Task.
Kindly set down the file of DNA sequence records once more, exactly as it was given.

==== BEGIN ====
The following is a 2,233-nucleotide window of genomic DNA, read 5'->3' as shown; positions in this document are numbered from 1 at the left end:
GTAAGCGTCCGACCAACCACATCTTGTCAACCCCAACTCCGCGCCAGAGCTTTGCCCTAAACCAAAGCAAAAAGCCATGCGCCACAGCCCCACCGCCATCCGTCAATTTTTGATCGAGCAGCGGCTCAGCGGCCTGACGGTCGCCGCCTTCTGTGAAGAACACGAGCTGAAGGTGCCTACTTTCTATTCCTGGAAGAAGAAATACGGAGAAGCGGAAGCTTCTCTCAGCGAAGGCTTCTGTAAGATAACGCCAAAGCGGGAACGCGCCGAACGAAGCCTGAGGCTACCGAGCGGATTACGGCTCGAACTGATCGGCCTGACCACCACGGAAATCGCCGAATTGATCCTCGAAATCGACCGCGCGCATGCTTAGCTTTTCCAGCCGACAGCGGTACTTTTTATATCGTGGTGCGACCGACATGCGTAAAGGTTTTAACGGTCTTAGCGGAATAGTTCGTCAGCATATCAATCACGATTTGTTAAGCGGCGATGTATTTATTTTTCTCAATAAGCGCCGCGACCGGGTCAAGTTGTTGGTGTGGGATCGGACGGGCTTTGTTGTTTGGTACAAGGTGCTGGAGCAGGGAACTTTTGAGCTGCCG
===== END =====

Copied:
The following is a 2,233-nucleotide window of genomic DNA, read 5'->3' as shown; positions in this document are numbered from 1 at the left end:
GTAAGCGTCCGACCAACCACATCTTGTCAACCCCAACTCCGCGCCAGAGCTTTGCCCTAAACCAAAGCAAAAAGCCATGCGCCACAGCCCCACCGCCATCCGTCAATTTTTGATCGAGCAGCGGCTCAGCGGCCTGACGGTCGCCGCCTTCTGTGAAGAACACGAGCTGAAGGTGCCTACTTTCTATTCCTGGAAGAAGAAATACGGAGAAGCGGAAGCTTCTCTCAGCGAAGGCTTCTGTAAGATAACGCCAAAGCGGGAACGCGCCGAACGAAGCCTGAGGCTACCGAGCGGATTACGGCTCGAACTGATCGGCCTGACCACCACGGAAATCGCCGAATTGATCCTCGAAATCGACCGCGCGCATGCTTAGCTTTTCCAGCCGACAGCGGTACTTTTTATATCGTGGTGCGACCGACATGCGTAAAGGTTTTAACGGTCTTAGCGGAATAGTTCGTCAGCATATCAATCACGATTTGTTAAGCGGCGATGTATTTATTTTTCTCAATAAGCGCCGCGACCGGGTCAAGTTGTTGGTGTGGGATCGGACGGGCTTTGTTGTTTGGTACAAGGTGCTGGAGCAGGGAACTTTTGAGCTGCCG